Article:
Design Advocacy Voices: Austin
Brett Rhode, AIA, Rhode Partners:
I think it's a great idea. It would be nice to have something like DAG for Austin. I would certainly get involved with it. It can be pretty frustrating to see development projects go awry due to political wrangling. It would be great to have a group made up of a wider range of enlightened individuals to give a more unbiased opinion – outside of the de facto developer/city staff/neighborhood activist negotiations, which are often full of mistrust and missed opportunities.
Elizabeth Mueller, director of the Center for Sustainable Development, UT School of Architecture
Philadelphia is a bigger place and thus has many organizations interested in the city from various angles. We do not have the same density of civic organizations concerned about Austin or the strength of philanthropic support for such organizations (a crucial lack!). I do think that paying attention to building a beautiful city is important. We need a forum to talk about city issues that includes design/beauty, but connects it to other aspects of quality of life. A sort of Liveable City-plus design.
Mike Krusee, R-Round Rock:
Yes, it certainly would be of value here. We have no standards. Look at the current mishmash under construction. Now the city's about to award a contract for the redevelopment of Green Water [Treatment Plant site Downtown] four more blocks, without a clue about context – because there is none. Austin doesn't even know what a neighborhood is, beyond geography. Other cities are enriched by defined cultural districts; [to repeat known stereotypes] we have ... West (suburban rich), East (poor), Central (city rich), South (bubba).
Garner Stoll, AICP, city of Austin, assistant director, Neighborhood Planning and Zoning:
Yes, a similar group could be very helpful in bringing attention to the importance of three-dimensional perspectives on the built environment – particularly the quality of our public spaces and their relationship to adjacent buildings. Traditional land-use planning tends to focus on land-use compatibility issues, to the exclusion of active urban spaces as amenities and attractions.
Design advocacy groups are trying to focus the public's attention on the characteristics that people like about well-designed urban spaces and places. A similar group in Omaha is called Omaha by Design (www.omahabydesign.org). They have been working on Omaha's Urban Design Element of the [Master] Plan and Omaha Land Use Codes.
Richard Weiss, AIA, Design commissioner (with Ron Thrower and Stephen Oliver, AIA):
An urban design and planning reform agenda for Austin is necessary. Points it should address would include those below. None of these can stand alone; all are interconnected and must be holistically considered.
A. Neighborhoods and sustainable services/perhaps localized services
B. Cooperative connectivity (effective corridors, with transportation alternatives)
C. Town centers: embodied, manifested, and integrated with compact mix of uses and open public space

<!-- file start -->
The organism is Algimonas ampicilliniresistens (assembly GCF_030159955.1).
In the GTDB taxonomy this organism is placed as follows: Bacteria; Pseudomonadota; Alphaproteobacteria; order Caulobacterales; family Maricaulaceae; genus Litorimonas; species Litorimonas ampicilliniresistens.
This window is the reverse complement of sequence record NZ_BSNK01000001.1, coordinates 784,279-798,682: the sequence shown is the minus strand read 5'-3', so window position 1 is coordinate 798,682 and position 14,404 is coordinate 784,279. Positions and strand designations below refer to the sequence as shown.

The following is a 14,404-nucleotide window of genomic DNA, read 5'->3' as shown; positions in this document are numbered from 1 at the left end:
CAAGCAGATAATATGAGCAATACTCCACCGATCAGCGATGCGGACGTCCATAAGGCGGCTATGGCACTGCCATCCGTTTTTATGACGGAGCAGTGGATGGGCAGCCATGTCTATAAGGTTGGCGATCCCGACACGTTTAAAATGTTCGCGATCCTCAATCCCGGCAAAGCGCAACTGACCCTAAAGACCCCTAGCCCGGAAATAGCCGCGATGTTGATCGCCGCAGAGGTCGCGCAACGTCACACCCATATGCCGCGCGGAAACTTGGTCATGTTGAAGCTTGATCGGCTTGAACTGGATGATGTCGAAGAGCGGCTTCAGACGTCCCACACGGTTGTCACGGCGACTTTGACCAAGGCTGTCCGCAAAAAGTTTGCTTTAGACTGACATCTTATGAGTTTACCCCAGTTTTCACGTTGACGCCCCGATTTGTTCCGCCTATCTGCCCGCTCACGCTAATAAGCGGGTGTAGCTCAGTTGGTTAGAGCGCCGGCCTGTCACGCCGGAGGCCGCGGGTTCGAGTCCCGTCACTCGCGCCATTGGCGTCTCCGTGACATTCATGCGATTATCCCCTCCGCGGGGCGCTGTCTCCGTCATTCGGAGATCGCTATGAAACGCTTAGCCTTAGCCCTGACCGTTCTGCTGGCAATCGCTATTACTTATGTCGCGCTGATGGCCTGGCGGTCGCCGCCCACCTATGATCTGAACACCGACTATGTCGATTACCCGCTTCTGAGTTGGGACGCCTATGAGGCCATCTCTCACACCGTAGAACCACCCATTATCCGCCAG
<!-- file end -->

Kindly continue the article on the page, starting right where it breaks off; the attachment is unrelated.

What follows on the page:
D. Affordability, and access to employment and services
E. Sustainable infrastructure, including coordination of utilities (critical)
Brewster McCracken, City Council member:
Austin would benefit from a citizen's advocacy group like DAG. We're pleased to see that someone else has one up and running.
Rachel Proctor May, Central Texas chapter vice president, Conference for the New Urbanism:
DAG looks similar to City Green of Austin [www.citygreenaustin.org] – Austin's voice for sustainable urbanism. We're talking about land use and sustainability issues – and great urban planning – but our focus is education, not advocacy. We're looking at green building, conservation, ideas for improving Austin's parks, transit, the built environment.
Jana McCann, ROMA Design Group:
I think DAG would be a great model for Austin, maybe using the Design Commission as the core group to build from, but allowing for more diversity in its membership. The nice thing about this group is the educational/outreach side of it, showing the design review process–recommendations, developer's response, etc., rather than having this all behind closed doors (even though these doors are technically open to anyone wanting to attend a commission meeting).
Dave Sullivan, Planning commissioner:
The Design Advocacy Group looks great to me, especially if they could help educate Austinites that size, scale, and proximity concerns can be offset by good design.
John Langmore, transportation consultant:
There can never be enough advocacy for design quality in architecture and physical planning. This is one of those issues that several groups have as part of their mission (CNU [Congress for New Urbanism], ECT [Envision Central Texas], AIA [American Institute of Architects], ULI [Urban Land Institute]) but none have as their exclusive mission.
The question becomes, is there a need – and enough community energy for – a separate group advocating exclusively for quality architecture and planning? Should this be the mission of the local CNU chapter? Some important questions we need to wrestle with and ultimately resolve. I do think some group needs to focus on advocacy (for these principles and maybe more) and move beyond merely educating.
To join a dialogue about starting a local group that advocates for good urban design and planning, e-mail: email@example.com.